Neuroplicity: Leveraging New Media and Digital Storytelling to Connect Society to Neuroscience (2014-2015)
Scientists are infamously inept at communicating the importance of their research to nonexperts. However, most of the questions they study are of fundamental interest and relevance to society, and it is the responsibility of academics (and ultimately, to their benefit) to effectively translate their research to as broad an audience as possible.
This project team’s objective was to leverage new media and digital storytelling to improve the connection between basic neuroscience research and society’s understanding of this research – its rationale, significance, consequences and limitations. The team aimed to achieve this by developing creative and effective means of communicating key issues and developments in memory and disease-related brain research to a broad, nonspecialist audience. Team members were guided by the combined, interdisciplinary expertise of two PIs: a neuroscientist specializing in understanding the inner workings of neurons in normal and diseased nervous systems; and an expert in new media technologies, digital storytelling and visual culture. A Biology postdoc and an MFA student in Experimental and Documentary Arts provided additional mentoring, but the undergraduate students were the major “interpreters” of the team.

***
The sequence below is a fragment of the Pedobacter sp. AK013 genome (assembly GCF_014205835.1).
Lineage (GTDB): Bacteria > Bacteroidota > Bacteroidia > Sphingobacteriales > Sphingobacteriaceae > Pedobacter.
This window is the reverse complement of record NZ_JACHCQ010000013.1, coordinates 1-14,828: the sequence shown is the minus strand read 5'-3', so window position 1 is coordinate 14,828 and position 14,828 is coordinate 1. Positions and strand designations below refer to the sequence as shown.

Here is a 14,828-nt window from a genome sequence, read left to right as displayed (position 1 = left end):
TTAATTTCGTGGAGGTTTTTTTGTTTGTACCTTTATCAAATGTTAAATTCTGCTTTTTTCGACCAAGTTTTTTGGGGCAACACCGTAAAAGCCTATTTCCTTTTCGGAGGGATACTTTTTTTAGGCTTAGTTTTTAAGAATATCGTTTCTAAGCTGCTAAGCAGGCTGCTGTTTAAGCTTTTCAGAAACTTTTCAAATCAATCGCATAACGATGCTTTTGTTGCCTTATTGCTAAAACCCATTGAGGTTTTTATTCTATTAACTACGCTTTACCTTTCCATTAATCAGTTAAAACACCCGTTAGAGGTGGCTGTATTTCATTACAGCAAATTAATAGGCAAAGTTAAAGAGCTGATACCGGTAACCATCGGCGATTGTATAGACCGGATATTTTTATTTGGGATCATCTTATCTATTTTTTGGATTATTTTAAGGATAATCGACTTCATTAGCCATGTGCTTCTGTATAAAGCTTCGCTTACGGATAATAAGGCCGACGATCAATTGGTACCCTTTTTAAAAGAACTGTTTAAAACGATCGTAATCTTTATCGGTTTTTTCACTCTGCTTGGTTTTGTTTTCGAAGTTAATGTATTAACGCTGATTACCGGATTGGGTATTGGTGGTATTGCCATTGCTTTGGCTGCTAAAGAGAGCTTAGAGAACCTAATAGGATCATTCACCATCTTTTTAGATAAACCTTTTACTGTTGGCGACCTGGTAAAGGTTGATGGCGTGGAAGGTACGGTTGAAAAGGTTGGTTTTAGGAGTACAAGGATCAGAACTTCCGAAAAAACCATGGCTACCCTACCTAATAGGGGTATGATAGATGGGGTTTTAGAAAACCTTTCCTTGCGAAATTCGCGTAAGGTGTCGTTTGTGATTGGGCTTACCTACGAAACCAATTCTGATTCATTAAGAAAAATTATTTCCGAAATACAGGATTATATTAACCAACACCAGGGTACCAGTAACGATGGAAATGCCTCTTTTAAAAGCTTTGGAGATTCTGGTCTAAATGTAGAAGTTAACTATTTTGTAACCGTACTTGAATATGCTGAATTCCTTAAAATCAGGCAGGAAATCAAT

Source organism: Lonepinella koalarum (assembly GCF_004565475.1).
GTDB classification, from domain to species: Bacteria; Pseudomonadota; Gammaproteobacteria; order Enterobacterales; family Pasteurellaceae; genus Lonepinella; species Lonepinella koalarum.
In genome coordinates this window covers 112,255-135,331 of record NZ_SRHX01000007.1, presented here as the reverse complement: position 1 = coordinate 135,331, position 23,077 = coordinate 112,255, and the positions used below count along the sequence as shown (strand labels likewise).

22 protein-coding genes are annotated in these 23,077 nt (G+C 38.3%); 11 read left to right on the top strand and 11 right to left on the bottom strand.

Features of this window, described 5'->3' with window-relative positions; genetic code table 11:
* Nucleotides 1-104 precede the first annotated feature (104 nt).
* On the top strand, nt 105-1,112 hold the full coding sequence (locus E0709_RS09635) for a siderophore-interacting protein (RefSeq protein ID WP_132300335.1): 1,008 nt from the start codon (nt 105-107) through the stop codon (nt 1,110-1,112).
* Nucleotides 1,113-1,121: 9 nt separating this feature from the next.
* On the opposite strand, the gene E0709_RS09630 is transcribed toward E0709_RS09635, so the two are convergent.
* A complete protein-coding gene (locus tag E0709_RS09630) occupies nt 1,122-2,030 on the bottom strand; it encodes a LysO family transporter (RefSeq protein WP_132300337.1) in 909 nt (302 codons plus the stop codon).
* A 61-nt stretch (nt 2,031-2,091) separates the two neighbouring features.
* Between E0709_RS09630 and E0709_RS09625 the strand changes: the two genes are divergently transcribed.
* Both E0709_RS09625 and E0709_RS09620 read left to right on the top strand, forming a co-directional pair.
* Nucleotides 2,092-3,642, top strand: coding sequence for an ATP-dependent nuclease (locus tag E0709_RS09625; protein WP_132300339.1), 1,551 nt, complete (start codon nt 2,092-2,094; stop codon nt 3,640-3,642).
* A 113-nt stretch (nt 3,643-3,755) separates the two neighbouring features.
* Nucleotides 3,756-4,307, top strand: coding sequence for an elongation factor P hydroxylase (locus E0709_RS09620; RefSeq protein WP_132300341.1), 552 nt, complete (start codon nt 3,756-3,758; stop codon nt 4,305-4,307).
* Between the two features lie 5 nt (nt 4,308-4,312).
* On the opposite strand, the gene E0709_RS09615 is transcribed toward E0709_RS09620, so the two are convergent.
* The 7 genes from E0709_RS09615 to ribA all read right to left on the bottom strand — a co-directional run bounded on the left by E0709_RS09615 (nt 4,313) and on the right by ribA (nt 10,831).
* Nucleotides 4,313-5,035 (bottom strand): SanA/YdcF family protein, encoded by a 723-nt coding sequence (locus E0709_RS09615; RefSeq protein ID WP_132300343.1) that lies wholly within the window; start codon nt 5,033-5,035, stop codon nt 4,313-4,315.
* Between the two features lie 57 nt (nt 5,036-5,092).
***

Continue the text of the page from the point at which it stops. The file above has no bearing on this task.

The team developed a website, neuroplicity.net, to further the goals of communicating neuroscience fundamentals, the pleasures and challenges of conducting research and the daily practice of “doing science.” Team members also created a series of videos. Together these resources built a foundation for dispelling public misunderstandings of neuroscience and connecting the audience to resources for additional learning.
Summer 2014 – Spring 2015
What’s Neuroplicity? (video)
Dr. Nina Sherwood’s Research (video)
/faculty/staff Team Members
Mark Olson, Arts & Sciences-Art, Art History, and Visual Studies*
Nina Sherwood, Arts & Sciences-Biology*
Jill Wentzell, Ph.D., Arts & Sciences-Biology
/graduate Team Members
Elizabeth Striegl, MFA/Experimental and Doc Arts
/undergraduate Team Members
Kunal Goel, Neuroscience (BS)
Tiffany Kearse, Neuroscience (BS)
Elizabeth Kim, Psychology (AB)
Yao Qi, Neuroscience (BS)
Yekaterina Shpanskaya, Neuroscience (BS)
Kaylin Tsukayama, Neuroscience (BS)